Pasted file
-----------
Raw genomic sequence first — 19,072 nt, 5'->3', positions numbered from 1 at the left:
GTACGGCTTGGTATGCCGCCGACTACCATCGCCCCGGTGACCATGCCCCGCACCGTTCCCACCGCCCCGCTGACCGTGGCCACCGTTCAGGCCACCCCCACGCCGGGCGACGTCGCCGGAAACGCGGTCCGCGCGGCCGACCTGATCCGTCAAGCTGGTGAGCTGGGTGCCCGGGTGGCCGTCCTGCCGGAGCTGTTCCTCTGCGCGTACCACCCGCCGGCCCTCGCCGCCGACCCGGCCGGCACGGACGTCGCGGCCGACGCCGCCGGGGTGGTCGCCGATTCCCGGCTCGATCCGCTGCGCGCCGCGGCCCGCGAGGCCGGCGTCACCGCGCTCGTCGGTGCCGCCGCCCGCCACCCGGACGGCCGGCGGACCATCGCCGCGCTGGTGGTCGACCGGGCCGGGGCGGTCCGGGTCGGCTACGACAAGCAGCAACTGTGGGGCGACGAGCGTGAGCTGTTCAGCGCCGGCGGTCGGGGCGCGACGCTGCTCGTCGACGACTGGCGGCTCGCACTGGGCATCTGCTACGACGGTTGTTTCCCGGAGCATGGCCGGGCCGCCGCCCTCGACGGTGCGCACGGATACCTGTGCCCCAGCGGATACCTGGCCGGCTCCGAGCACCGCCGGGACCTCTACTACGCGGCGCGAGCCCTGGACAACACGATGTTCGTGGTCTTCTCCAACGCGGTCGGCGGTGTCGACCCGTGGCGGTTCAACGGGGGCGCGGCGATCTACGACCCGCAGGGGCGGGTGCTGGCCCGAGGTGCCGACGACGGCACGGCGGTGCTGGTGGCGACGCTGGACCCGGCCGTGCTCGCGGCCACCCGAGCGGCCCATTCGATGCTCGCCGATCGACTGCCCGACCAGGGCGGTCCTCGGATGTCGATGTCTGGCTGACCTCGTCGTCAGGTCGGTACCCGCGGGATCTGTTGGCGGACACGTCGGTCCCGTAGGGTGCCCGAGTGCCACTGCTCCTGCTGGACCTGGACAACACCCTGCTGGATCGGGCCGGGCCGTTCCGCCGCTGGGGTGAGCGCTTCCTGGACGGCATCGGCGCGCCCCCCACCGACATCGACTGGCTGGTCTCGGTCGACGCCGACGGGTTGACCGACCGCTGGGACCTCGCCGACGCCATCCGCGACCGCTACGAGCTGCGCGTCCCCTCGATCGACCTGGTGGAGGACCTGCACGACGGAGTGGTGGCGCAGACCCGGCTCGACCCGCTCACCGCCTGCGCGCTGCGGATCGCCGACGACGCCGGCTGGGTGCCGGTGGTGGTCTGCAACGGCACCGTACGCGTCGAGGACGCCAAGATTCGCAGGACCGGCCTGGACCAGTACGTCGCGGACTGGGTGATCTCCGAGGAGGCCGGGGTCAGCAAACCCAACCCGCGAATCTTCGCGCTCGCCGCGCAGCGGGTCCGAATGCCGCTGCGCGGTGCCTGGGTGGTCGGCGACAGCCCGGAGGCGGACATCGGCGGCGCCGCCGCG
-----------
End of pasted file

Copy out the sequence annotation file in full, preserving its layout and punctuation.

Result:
Raw genomic sequence first — 19,072 nt, 5'->3', positions numbered from 1 at the left:
GTACGGCTTGGTATGCCGCCGACTACCATCGCCCCGGTGACCATGCCCCGCACCGTTCCCACCGCCCCGCTGACCGTGGCCACCGTTCAGGCCACCCCCACGCCGGGCGACGTCGCCGGAAACGCGGTCCGCGCGGCCGACCTGATCCGTCAAGCTGGTGAGCTGGGTGCCCGGGTGGCCGTCCTGCCGGAGCTGTTCCTCTGCGCGTACCACCCGCCGGCCCTCGCCGCCGACCCGGCCGGCACGGACGTCGCGGCCGACGCCGCCGGGGTGGTCGCCGATTCCCGGCTCGATCCGCTGCGCGCCGCGGCCCGCGAGGCCGGCGTCACCGCGCTCGTCGGTGCCGCCGCCCGCCACCCGGACGGCCGGCGGACCATCGCCGCGCTGGTGGTCGACCGGGCCGGGGCGGTCCGGGTCGGCTACGACAAGCAGCAACTGTGGGGCGACGAGCGTGAGCTGTTCAGCGCCGGCGGTCGGGGCGCGACGCTGCTCGTCGACGACTGGCGGCTCGCACTGGGCATCTGCTACGACGGTTGTTTCCCGGAGCATGGCCGGGCCGCCGCCCTCGACGGTGCGCACGGATACCTGTGCCCCAGCGGATACCTGGCCGGCTCCGAGCACCGCCGGGACCTCTACTACGCGGCGCGAGCCCTGGACAACACGATGTTCGTGGTCTTCTCCAACGCGGTCGGCGGTGTCGACCCGTGGCGGTTCAACGGGGGCGCGGCGATCTACGACCCGCAGGGGCGGGTGCTGGCCCGAGGTGCCGACGACGGCACGGCGGTGCTGGTGGCGACGCTGGACCCGGCCGTGCTCGCGGCCACCCGAGCGGCCCATTCGATGCTCGCCGATCGACTGCCCGACCAGGGCGGTCCTCGGATGTCGATGTCTGGCTGACCTCGTCGTCAGGTCGGTACCCGCGGGATCTGTTGGCGGACACGTCGGTCCCGTAGGGTGCCCGAGTGCCACTGCTCCTGCTGGACCTGGACAACACCCTGCTGGATCGGGCCGGGCCGTTCCGCCGCTGGGGTGAGCGCTTCCTGGACGGCATCGGCGCGCCCCCCACCGACATCGACTGGCTGGTCTCGGTCGACGCCGACGGGTTGACCGACCGCTGGGACCTCGCCGACGCCATCCGCGACCGCTACGAGCTGCGCGTCCCCTCGATCGACCTGGTGGAGGACCTGCACGACGGAGTGGTGGCGCAGACCCGGCTCGACCCGCTCACCGCCTGCGCGCTGCGGATCGCCGACGACGCCGGCTGGGTGCCGGTGGTGGTCTGCAACGGCACCGTACGCGTCGAGGACGCCAAGATTCGCAGGACCGGCCTGGACCAGTACGTCGCGGACTGGGTGATCTCCGAGGAGGCCGGGGTCAGCAAACCCAACCCGCGAATCTTCGCGCTCGCCGCGCAGCGGGTCCGAATGCCGCTGCGCGGTGCCTGGGTGGTCGGCGACAGCCCGGAGGCGGACATCGGCGGCGCCGCCGCG